Don Meyer

Legendary head coach Don Meyer passes away at age 69

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Don Meyer, one of the most successful and winningest college basketball coaches the game has seen, passed away on Sunday in South Dakota following a battle with cancer. Meyer was 69.

The former head coach at Lipscomb, Northern State and Hamline, Meyer went 923-324 during a 38-year career. Meyer had recently gone into hospice care and passed away at 6:52 a.m. on Sunday at his home in Aberdeen, according to family spokesperson Brenda Dreyer.

Meyer retired in 2010 as the NCAA’s winningest coach in men’s basketball history. After surviving a near-fatal car accident and a diagnosis of liver cancer in 2009, Meyer passed Bobby Knight for the NCAA wins record later in the same year. Duke head coach Mike Krzyzewski later passed Meyer’s wins mark in 2012.

Meyer was remarkably consistent in his 38-year career, as he only had four losing seasons. The legendary head coach left a big mark on the game of college basketball through his camps and coaching clinics and Meyer compiled records of 37-41 at Hamline, 665-179 at Lipscomb, and 221-104 at Northern State.

The head coach was also honored with ESPN’s Jimmy V Perseverance Award at the 2009 ESPY Awards and also was given the John W. Bunn Lifetime Achievement Award from the Naismith Memorial Basketball Hall of Fame in August 2010.

Meyer graduated from Norther Colorado in 1967 after playing basketball and baseball and he began his head coaching career with three seasons at Hamline in 1972.

After his time at Hamline, Meyer spent 24 seasons at Lipscomb which included a title in 1986 and Meyer twice earning NAIA coach of the year honors. Meyer closed out his career at Northern State in 1999, which included a streak of seven straight 20-win seasons.

Meyer is survived by his wife Carmen and three children.

The Meyer family set up a website to honor Don Meyer’s life and coaching career.

Bill Self on Cheick Diallo: ‘It may be a couple of more weeks’

2015 McDonald's All American Game
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Cheick Diallo is currently practicing with Kansas, but his eligibility still remains in question.

On Monday, Kansas head coach Bill Self appeared on “The Border Patrol” on WHB-AM 810 and was asked to update the status of his freshman big man.

“He’s been cleared to practice,” Self told hosts Steven St. John and Nate Bukaty. “(His status) is depending on what they find throughout from the information we submit to them whenever we get it all together.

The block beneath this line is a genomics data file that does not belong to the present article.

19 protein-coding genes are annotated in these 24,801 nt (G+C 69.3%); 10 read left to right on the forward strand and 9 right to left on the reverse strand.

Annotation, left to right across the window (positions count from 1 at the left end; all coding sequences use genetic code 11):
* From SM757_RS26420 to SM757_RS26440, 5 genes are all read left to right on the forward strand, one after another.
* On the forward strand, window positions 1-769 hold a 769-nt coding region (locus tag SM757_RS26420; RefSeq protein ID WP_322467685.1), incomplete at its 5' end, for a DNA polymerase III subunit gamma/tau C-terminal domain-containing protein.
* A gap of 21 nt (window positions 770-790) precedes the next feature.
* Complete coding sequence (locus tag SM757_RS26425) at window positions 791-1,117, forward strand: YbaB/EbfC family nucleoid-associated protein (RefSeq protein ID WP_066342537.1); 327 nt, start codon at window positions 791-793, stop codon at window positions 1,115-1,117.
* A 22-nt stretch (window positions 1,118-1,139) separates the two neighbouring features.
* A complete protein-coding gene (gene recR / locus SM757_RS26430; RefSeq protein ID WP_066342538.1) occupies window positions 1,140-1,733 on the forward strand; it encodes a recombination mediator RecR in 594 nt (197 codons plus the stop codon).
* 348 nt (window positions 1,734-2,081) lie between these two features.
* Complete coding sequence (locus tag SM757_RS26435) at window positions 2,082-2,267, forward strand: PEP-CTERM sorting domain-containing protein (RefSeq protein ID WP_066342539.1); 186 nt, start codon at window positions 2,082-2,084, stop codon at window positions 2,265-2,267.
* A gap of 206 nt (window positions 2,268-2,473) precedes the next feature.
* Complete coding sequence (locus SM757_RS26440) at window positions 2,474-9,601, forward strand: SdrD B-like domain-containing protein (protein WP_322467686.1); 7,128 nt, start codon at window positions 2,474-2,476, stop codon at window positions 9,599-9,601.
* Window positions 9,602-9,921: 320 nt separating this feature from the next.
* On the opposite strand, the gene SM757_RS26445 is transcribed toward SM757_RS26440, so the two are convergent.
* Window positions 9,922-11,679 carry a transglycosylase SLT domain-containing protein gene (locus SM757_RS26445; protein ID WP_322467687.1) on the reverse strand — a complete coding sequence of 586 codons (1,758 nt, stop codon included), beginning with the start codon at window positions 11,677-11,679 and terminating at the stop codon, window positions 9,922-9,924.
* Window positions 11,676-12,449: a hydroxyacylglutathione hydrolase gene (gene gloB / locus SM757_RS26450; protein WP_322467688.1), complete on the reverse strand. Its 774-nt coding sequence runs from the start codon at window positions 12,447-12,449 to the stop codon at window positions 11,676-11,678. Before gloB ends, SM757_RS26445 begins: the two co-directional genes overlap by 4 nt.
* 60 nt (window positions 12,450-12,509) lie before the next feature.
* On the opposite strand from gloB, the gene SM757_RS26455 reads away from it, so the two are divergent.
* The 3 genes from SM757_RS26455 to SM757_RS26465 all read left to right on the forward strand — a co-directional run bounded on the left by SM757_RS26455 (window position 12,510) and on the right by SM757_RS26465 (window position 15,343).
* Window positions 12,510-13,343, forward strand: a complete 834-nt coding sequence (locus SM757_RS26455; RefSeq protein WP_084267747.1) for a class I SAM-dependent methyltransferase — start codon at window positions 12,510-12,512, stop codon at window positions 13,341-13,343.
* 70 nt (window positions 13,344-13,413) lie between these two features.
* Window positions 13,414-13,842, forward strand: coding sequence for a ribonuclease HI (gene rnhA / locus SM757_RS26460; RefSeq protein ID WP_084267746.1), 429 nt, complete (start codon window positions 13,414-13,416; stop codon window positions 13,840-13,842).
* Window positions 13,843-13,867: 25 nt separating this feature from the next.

“A lot of people think, ‘Well, why wouldn’t it all be together?’ Well there’s a lot of reasons why. It’s because they told us recently some things that they just wanted. Instead of just throwing it to them piece by piece, they requested we to just submit it all together, so it may be a couple of more weeks before we’re able to submit everything when you’re talking about getting information from schools in Mali and everything like that.

“But we hope in two weeks, maybe three weeks, before we have a definite answer. But right now, Cheick is like everybody else. He’s practicing.”

Diallo, a 6-foot-9 forward from Mali is allowed to practice with the Jayhawks, but has been waiting to be cleared by the NCAA Eligibility Center despite enrolling in classes over the summer and earning six credits. Self anticipated this would be a long process, but has remained confident Diallo, the top-5 recruit in Class of 2015, will eventually be cleared to play this season.

For three years, Diallo attended Our Savior New American School in Centereach, New York, which is currently under NCAA review. In September, Pitt freshman Damon Wilson, Diallo’s teammate at OSNA, was cleared to play.

Kansas opens the season on Nov. 13 against Northern Colorado.

Albany’s Peter Hooley accepts Inspiration Award

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Last week, Albany senior Peter Hooley accepted the Inspiration Award at the Coaches vs Cancer Basket Ball in Troy, New York. The Albany athletic department uploaded his entire speech on Monday afternoon.

Hooley had one of the most uplifting moments of March after months and months of heartache.

The junior guard missed three weeks of the season to travel back home to Australia to be with his mother, who was battling colon cancer. She passed away in January. Hooley returned to the team in February and the following month, the Great Danes had a shot at an NCAA tournament berth. In the America East Tournament championship, Hooley sunk a game-winning shot with 1.6 seconds to go.

Hooley, who graduated in May, was selected to give the commencement speech.